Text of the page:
If this sounds like an exaggeration, consider this:

One of India’s most creative trade unionists, Shankar Guha Niyogi, who ignited a mass social, cultural and economic awakening in Chhattisgarh, was assassinated at the behest of powerful, politically well-connected industrialists in 1991. Those who planned the murder roam scot-free.

Chhattisgarh has among India’s worst indices of wealth and income inequality. Its cities, including Raipur, are booming with ostentatious affluence and glittering shopping-malls.

At the other extreme are tribal districts like Dantewada, marked by starvation deaths and severe scarcity of health facilities and drinking water. The tribal literacy rate here is less than one-third the national average-30 per cent for men and 13 per cent for women. Of 1,220 villages, 214 lack primary schools.

Worse, 1,161 villages have no medical facility. Primary health centres exist in only 34 villages. The worst off is Bijapur, the district’s most violent tehsil, where Naxalites gunned down 55 policemen in March.
The difference in life-expectancy between Kerala and tribal Chhattisgarh is 18 years. They belong to different continents.

Chhattisgarh is extraordinarily rich in mineral wealth, including iron ore, bauxite, dolomite, quartzite, precious stones, gold and tin ore, besides limestone and coal. Its iron ore is among the world’s best. This wealth is voraciously extracted-without gains for local people.

The only railway line in the state’s largely tribal south runs straight to Visakhapatnam, carrying ore for export to Japan. Less than one-hundredth of the mineral’s value returns to the state.

Naxalism has thrived in Chhattisgarh as a response, albeit an irrational one, to this system of exploitation, dispossession and loot, along with the state’s complete collapse as a provider of public services and impartial guardian of the law.

Yet, to defend the system of exploitation, the state is waging war against its own people through the sponsorship of Salwa Judum (Peace Campaign), an extraordinarily predatory militia trained to kill Naxals.
Its violence has rendered homeless almost 100,000 people, who now live in appalling conditions in camps.

Salwa Judum represents an unholy nexus between the Congress and the Bharatiya Janata Party, buttressed by powerful economic interests.
Its atrocities ensure that the Naxalite problem will never be settled. Chhattisgarh is getting polarised between “Red” (Naxals) and “Saffron” (BJP).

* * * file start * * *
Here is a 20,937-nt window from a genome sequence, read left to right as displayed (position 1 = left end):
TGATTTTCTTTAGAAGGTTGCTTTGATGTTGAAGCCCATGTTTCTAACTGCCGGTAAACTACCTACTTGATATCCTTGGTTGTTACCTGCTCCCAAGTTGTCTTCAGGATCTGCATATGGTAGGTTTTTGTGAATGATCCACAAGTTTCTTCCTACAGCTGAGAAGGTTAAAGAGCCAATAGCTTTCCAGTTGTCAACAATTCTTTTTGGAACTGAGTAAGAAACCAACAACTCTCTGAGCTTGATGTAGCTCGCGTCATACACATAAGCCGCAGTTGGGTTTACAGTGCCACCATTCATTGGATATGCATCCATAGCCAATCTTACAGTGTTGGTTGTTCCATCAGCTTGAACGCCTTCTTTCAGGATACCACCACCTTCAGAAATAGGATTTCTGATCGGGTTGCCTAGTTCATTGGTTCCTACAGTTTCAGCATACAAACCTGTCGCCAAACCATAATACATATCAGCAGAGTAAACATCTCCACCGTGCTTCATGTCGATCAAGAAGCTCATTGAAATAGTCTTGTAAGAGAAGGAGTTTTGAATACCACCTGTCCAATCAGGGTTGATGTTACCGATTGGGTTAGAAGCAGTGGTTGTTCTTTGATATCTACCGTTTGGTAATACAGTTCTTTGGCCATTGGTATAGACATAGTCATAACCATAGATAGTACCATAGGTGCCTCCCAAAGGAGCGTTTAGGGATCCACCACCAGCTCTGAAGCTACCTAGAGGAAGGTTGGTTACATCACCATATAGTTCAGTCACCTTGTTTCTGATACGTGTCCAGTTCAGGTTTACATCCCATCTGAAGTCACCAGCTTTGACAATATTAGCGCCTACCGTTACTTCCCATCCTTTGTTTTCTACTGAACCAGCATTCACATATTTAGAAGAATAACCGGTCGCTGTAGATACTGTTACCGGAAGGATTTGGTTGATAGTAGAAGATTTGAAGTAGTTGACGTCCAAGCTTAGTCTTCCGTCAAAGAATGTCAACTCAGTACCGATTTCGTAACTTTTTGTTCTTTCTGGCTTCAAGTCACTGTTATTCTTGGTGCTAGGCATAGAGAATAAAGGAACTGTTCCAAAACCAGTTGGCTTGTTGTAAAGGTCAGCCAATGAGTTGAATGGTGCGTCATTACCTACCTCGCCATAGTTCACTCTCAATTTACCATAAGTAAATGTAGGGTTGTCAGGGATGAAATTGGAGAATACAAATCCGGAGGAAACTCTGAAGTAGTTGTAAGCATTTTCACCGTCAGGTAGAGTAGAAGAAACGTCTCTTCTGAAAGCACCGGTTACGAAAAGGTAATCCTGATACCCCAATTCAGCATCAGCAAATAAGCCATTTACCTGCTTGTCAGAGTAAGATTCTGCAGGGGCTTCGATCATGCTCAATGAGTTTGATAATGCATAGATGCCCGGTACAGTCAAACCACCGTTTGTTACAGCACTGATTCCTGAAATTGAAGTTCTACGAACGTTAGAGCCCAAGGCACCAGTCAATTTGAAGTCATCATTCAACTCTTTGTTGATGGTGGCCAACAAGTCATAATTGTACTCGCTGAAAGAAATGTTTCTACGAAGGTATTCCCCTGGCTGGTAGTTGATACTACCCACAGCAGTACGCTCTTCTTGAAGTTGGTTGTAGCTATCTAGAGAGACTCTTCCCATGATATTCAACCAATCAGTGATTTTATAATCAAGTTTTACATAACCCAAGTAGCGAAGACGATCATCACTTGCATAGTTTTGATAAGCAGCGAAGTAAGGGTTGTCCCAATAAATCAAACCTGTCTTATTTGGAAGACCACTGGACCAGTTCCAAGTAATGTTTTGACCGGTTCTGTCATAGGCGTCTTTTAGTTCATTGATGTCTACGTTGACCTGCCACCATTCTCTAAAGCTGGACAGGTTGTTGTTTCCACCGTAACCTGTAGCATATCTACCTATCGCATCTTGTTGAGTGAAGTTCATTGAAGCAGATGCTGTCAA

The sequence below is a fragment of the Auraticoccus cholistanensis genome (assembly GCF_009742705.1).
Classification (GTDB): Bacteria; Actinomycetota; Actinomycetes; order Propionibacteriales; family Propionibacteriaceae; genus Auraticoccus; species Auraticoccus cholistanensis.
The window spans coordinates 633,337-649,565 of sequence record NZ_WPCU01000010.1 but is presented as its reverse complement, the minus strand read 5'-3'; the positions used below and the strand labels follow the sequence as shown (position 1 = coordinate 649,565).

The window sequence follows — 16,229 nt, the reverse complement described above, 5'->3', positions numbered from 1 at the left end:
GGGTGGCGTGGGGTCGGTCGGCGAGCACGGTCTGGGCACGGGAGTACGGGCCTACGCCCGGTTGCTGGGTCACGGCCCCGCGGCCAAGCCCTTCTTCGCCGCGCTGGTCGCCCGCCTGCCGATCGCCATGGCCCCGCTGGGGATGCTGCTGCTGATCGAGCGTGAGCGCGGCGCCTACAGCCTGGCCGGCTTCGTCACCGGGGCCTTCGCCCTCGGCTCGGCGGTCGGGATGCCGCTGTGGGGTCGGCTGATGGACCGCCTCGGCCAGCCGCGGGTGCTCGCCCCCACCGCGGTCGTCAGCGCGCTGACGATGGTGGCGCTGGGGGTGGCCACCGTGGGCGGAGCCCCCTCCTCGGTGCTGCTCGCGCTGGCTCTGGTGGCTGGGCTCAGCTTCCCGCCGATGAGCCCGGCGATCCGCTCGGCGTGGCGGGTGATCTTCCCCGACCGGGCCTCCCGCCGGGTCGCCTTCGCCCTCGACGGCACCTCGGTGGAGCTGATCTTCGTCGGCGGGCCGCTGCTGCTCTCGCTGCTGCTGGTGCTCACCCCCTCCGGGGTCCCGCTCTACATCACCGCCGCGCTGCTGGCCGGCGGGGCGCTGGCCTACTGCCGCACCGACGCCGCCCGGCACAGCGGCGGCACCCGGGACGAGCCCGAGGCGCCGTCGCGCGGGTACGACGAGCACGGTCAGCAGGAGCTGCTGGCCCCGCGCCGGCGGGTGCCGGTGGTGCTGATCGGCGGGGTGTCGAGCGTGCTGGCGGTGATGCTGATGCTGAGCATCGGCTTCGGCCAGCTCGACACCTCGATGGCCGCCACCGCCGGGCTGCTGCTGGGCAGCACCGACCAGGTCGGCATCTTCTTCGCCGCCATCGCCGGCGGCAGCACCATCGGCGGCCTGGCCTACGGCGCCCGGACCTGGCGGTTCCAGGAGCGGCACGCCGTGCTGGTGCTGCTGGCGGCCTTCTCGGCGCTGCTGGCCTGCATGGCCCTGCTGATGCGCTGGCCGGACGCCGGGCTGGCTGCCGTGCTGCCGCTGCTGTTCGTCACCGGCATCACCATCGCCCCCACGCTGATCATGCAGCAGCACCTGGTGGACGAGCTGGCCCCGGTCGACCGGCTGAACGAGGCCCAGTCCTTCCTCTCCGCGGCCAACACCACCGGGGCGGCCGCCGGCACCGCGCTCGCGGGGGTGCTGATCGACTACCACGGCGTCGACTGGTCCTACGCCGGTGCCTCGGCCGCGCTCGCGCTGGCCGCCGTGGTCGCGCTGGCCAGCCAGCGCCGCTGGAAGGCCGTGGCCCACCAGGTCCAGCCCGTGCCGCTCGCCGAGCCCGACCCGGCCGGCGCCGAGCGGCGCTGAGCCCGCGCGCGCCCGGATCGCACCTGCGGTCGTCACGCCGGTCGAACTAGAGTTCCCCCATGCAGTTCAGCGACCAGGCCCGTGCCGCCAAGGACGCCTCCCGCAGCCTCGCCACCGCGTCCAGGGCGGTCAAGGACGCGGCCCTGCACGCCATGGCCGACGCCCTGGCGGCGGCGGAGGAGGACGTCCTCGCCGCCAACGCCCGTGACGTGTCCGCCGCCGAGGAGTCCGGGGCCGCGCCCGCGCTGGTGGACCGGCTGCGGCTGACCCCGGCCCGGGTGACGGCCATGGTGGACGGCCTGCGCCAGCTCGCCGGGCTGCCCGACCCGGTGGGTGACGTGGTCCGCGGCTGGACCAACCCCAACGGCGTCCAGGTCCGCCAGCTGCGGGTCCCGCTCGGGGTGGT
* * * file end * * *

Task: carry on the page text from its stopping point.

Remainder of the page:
If the Chhattisgarh government has proved bankrupt in dealing with Naxalism, the centre fares no better.

By relying solely on brute force to fight Naxalism, it’s inviting disaster.

Praful Bidwai is a veteran Indian journalist and commentator. He can be reached at

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CPI-Maoist anniversary hits normal life in Bastar

Posted by Indian Vanguard on September 21, 2007

Roads wore a deserted look and normal life came to a standstill in the forest stretches of Chhattisgarh’s Bastar region Friday as the radical Communist Party of India-Maoist (CPI-Maoist) observed its fourth foundation anniversary.

The CPI-Maoist was founded Sep 21 2004, with the merger of the Peoples’ War Group (PWG) and Maoist Communist Centre (MCC).

The group runs parallel government in the interior areas of the mineral-rich Bastar, spread across about 40,000 sq km in southern Chhattisgarh, bordering Andhra Pradesh and Orissa.

‘The anniversary celebrations were totally peaceful though transporters kept vehicles off the road and people in the forest areas remained indoors fearing violence,’ a police officer told IANS.

The weekly markets in tribal dominant areas were deserted Friday and the lone passenger train and a goods train plying on KK Line from Dantewada district’s Kirandul to Kothavalasa in Andhra Pradesh were suspended for the day.

The Bijapur, Dantewada, Bastar, Narayanpur and Kanker districts of Bastar region have been Maoist terror nerve centres for decades.

Violence in the region has escalated since June 2005 when locals launched the Salwa Judum civil movement against Maoists that has forced over 50,000 people to desert their villages and live in government-run relief camps.